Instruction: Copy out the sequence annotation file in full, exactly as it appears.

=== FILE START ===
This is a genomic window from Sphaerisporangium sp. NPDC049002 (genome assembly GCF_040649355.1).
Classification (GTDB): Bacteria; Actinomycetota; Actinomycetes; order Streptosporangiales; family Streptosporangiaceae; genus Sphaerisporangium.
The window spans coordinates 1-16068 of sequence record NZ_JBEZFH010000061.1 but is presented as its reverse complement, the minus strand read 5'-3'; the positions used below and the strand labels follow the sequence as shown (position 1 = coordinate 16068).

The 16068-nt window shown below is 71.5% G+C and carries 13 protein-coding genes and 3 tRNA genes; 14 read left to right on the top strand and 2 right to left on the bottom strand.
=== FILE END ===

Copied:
This is a genomic window from Sphaerisporangium sp. NPDC049002 (genome assembly GCF_040649355.1).
Classification (GTDB): Bacteria; Actinomycetota; Actinomycetes; order Streptosporangiales; family Streptosporangiaceae; genus Sphaerisporangium.
The window spans coordinates 1-16068 of sequence record NZ_JBEZFH010000061.1 but is presented as its reverse complement, the minus strand read 5'-3'; the positions used below and the strand labels follow the sequence as shown (position 1 = coordinate 16068).

The 16068-nt window shown below is 71.5% G+C and carries 13 protein-coding genes and 3 tRNA genes; 14 read left to right on the top strand and 2 right to left on the bottom strand.